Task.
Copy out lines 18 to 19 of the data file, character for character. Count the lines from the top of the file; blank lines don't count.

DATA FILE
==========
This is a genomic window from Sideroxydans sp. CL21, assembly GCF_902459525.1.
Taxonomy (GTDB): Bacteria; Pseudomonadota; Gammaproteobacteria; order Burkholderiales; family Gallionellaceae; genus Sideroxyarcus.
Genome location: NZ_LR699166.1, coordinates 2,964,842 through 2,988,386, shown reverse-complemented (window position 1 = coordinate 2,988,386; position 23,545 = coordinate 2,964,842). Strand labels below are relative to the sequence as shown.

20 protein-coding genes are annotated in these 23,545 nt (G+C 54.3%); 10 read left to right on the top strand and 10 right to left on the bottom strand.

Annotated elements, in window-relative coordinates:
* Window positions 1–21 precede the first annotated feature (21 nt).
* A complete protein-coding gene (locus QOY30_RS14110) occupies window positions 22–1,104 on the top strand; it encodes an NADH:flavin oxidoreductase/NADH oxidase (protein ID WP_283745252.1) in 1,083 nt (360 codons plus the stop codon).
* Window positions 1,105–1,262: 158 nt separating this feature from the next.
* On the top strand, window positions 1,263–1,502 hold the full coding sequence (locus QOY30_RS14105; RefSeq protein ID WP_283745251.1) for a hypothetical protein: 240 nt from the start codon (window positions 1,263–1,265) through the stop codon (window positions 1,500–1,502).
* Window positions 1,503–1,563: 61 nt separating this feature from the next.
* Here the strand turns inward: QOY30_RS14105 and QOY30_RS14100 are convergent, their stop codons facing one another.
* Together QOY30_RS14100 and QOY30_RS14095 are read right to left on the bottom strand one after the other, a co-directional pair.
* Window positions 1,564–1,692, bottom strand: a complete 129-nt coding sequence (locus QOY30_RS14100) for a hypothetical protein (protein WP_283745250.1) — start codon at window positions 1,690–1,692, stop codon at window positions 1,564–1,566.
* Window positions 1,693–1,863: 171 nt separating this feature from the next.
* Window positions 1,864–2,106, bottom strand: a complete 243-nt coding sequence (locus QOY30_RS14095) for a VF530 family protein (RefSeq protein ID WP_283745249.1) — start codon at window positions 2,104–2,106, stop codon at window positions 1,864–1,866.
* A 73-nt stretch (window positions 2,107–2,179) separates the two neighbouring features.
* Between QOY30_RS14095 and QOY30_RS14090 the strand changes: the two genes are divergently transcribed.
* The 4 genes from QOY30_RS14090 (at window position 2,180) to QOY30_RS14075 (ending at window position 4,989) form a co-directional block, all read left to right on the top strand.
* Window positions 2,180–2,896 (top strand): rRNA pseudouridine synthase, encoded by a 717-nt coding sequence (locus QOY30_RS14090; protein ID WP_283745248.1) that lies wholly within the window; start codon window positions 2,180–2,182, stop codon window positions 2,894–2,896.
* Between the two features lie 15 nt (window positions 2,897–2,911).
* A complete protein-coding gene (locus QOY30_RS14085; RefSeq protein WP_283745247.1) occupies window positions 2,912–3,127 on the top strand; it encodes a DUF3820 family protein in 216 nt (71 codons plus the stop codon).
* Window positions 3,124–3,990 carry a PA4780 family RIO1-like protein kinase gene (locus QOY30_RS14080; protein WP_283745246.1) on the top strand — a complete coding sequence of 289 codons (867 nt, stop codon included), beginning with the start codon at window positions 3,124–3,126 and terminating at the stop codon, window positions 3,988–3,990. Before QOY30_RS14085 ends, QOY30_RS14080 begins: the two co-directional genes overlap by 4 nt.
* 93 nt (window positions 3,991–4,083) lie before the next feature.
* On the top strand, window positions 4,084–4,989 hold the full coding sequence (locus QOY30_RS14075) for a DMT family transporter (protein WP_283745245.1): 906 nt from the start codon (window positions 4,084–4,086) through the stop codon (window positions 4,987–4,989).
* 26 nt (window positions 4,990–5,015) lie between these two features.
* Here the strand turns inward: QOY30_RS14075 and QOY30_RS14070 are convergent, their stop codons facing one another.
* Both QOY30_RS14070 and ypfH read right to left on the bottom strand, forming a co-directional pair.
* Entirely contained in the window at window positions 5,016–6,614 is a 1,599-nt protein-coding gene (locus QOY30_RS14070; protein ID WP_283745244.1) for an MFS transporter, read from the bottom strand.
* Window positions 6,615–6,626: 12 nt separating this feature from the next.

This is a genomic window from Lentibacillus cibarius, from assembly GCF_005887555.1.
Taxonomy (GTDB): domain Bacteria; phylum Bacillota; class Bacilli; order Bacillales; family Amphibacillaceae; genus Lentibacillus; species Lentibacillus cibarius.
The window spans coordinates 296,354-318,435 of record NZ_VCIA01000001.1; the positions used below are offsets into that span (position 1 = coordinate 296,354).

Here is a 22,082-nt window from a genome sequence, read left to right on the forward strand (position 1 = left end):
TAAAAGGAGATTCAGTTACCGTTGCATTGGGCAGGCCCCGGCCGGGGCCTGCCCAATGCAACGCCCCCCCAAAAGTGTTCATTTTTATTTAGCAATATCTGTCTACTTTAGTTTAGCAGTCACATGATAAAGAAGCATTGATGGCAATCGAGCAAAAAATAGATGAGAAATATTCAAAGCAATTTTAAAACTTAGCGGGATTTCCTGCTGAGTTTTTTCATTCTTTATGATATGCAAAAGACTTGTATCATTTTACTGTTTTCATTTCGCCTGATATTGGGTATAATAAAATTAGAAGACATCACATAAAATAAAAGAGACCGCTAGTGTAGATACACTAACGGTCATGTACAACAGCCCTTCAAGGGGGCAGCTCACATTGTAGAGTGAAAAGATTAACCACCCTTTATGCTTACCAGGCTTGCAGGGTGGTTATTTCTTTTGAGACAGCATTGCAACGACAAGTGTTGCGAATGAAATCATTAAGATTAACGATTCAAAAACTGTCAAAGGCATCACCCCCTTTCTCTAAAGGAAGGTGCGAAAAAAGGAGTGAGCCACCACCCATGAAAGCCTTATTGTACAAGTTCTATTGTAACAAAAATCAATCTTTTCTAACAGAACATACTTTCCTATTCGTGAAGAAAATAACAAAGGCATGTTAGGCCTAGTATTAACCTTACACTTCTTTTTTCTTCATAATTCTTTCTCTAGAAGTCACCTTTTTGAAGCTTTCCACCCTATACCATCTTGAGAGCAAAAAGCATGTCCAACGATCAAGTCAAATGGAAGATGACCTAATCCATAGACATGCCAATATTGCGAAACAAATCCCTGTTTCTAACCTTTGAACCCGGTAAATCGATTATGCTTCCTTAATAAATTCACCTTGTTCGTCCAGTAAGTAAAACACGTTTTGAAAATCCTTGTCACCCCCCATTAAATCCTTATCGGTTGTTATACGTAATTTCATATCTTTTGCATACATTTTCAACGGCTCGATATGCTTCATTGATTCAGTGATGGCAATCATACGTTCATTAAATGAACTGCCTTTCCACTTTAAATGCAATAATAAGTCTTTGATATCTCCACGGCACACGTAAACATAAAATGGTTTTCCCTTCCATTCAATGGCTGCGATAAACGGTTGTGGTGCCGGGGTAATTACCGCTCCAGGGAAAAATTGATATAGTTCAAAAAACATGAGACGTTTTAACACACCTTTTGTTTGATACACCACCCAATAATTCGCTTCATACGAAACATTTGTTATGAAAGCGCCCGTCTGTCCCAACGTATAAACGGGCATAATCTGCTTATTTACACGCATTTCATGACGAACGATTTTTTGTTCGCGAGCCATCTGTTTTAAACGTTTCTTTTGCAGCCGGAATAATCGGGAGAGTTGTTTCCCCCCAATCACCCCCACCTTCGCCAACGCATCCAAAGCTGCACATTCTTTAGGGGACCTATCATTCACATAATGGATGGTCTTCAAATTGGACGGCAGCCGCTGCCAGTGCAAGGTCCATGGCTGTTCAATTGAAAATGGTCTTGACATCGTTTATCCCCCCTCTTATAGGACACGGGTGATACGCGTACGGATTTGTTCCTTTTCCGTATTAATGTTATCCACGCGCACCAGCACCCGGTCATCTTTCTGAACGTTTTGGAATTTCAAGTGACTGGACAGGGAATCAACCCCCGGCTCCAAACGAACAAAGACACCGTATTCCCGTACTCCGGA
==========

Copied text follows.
* The 4 genes from QOY30_RS14090 (at window position 2,180) to QOY30_RS14075 (ending at window position 4,989) form a co-directional block, all read left to right on the top strand.
* Window positions 2,180–2,896 (top strand): rRNA pseudouridine synthase, encoded by a 717-nt coding sequence (locus QOY30_RS14090; protein ID WP_283745248.1) that lies wholly within the window; start codon window positions 2,180–2,182, stop codon window positions 2,894–2,896.